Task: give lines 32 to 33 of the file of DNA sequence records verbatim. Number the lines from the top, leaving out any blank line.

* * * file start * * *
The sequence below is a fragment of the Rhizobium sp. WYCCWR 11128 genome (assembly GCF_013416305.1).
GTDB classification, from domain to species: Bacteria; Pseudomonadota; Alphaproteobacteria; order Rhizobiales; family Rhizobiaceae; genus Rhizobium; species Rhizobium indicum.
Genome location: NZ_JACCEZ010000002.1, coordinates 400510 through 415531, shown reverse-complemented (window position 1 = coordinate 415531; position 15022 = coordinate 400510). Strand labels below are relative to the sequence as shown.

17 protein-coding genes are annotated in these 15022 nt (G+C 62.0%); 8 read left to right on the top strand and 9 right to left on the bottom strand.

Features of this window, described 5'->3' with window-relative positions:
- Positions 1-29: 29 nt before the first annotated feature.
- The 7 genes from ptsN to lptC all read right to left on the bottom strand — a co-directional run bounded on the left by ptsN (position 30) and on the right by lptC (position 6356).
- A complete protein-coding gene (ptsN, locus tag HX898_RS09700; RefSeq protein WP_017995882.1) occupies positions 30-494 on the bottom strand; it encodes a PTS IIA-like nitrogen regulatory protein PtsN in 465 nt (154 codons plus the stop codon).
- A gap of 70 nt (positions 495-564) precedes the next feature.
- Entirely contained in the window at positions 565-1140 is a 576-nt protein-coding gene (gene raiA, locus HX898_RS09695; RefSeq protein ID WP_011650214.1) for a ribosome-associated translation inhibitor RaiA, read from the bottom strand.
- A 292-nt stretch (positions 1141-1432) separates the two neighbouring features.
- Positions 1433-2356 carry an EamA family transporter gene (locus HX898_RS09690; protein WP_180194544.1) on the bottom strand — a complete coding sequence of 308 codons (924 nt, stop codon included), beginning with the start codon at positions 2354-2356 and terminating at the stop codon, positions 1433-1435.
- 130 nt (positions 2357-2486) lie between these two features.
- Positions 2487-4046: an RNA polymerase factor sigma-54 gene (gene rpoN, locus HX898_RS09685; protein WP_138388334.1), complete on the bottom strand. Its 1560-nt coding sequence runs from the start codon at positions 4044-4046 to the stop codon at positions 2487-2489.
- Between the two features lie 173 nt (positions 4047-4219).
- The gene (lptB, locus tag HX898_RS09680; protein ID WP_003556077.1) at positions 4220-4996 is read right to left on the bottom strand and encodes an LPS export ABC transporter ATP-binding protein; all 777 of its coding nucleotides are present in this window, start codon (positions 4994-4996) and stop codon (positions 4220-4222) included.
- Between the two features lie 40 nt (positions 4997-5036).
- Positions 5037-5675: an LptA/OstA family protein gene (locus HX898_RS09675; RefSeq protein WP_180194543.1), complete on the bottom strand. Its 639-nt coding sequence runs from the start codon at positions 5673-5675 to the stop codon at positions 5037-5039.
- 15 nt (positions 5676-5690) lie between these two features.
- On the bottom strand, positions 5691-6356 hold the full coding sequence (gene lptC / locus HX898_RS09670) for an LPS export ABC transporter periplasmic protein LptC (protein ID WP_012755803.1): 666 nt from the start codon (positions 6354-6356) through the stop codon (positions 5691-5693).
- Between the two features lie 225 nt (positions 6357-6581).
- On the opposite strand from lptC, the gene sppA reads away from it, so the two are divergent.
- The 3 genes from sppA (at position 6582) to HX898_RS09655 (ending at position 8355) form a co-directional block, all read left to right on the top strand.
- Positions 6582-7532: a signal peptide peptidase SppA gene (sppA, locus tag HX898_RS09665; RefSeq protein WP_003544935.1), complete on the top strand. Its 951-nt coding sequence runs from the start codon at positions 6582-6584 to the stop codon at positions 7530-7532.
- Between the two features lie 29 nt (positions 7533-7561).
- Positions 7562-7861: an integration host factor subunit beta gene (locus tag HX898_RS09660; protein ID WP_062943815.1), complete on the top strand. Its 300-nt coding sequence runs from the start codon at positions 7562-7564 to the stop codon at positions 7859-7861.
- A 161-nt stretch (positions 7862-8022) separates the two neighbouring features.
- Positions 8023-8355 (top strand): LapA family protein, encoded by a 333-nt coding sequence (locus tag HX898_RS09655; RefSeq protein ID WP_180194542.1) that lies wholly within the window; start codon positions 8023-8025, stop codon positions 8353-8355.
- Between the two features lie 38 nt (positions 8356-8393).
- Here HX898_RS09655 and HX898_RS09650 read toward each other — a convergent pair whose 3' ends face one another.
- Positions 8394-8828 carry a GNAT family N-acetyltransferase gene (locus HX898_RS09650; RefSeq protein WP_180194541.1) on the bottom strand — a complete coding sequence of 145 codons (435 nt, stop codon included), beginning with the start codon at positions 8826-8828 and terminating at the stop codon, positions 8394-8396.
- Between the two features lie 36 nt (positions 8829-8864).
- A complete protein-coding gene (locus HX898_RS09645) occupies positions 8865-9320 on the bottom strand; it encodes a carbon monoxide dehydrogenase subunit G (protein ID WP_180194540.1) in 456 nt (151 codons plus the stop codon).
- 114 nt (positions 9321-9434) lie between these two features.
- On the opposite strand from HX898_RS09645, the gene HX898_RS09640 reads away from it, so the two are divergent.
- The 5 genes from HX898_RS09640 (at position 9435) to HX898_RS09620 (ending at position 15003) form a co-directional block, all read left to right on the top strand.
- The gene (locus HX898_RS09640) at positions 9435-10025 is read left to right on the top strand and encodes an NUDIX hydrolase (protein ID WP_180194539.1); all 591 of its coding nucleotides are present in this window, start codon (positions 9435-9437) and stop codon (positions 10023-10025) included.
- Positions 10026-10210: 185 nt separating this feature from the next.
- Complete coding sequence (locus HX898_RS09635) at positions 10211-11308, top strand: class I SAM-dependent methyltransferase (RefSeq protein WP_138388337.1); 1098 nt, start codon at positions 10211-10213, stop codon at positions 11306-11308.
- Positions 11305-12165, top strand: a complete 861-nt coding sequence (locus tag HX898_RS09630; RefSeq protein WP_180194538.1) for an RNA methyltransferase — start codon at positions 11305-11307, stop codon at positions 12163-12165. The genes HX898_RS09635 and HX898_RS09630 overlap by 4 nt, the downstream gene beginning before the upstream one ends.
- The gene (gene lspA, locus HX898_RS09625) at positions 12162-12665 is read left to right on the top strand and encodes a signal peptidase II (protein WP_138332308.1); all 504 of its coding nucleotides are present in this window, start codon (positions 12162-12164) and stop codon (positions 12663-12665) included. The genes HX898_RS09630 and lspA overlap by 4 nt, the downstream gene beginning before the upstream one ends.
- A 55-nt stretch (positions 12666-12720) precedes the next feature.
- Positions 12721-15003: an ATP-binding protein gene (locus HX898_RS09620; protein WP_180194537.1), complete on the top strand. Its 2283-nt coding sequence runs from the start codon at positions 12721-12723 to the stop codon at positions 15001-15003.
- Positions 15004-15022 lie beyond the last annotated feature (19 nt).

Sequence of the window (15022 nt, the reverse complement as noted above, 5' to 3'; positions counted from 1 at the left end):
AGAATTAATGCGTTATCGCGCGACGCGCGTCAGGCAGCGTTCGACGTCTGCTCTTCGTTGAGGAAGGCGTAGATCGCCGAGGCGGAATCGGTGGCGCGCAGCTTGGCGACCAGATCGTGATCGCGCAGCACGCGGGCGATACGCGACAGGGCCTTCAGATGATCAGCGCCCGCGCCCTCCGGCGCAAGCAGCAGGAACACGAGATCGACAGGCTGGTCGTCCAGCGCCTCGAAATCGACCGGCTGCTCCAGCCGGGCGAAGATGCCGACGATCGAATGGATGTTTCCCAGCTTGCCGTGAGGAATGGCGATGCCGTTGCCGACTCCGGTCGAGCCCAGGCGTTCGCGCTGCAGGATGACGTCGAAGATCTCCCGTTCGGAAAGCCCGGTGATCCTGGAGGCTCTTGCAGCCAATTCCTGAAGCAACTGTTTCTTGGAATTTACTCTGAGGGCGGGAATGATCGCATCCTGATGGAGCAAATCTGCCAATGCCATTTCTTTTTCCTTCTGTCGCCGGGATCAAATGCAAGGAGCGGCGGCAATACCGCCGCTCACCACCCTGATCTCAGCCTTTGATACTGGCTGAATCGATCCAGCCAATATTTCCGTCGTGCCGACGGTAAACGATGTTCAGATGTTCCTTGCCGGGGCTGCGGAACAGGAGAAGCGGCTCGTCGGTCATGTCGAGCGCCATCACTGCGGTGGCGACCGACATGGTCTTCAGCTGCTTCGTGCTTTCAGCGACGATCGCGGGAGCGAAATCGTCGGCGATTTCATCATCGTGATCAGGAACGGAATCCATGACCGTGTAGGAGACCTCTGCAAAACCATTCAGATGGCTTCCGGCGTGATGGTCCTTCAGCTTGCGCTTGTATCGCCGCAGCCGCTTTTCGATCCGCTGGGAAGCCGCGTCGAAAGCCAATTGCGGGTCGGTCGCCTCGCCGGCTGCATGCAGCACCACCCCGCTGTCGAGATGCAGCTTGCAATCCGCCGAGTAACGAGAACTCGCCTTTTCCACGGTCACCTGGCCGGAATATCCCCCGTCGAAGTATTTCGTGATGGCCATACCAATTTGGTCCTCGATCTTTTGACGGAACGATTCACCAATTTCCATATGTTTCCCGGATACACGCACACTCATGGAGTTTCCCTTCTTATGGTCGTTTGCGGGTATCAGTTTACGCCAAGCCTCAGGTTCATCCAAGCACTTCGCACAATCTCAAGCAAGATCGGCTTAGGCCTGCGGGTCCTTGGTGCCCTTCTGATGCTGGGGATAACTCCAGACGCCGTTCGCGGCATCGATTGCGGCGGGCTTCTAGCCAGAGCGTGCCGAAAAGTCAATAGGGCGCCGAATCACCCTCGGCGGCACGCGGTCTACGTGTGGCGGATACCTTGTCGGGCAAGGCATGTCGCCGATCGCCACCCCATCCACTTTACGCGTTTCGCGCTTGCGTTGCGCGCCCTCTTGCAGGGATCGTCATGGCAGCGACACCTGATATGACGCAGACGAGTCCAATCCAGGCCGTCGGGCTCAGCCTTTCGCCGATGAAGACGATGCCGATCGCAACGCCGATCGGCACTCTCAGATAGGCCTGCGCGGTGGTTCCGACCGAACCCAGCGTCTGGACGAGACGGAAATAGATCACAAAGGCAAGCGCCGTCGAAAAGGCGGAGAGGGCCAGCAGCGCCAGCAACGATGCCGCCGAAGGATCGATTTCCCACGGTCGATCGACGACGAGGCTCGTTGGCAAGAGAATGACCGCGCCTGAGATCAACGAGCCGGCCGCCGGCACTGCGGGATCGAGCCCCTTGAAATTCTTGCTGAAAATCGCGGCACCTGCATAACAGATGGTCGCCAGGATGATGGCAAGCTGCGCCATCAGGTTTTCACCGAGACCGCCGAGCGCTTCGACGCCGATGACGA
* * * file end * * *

- Between the two features lie 36 nt (positions 8829-8864).
- A complete protein-coding gene (locus HX898_RS09645) occupies positions 8865-9320 on the bottom strand; it encodes a carbon monoxide dehydrogenase subunit G (protein ID WP_180194540.1) in 456 nt (151 codons plus the stop codon).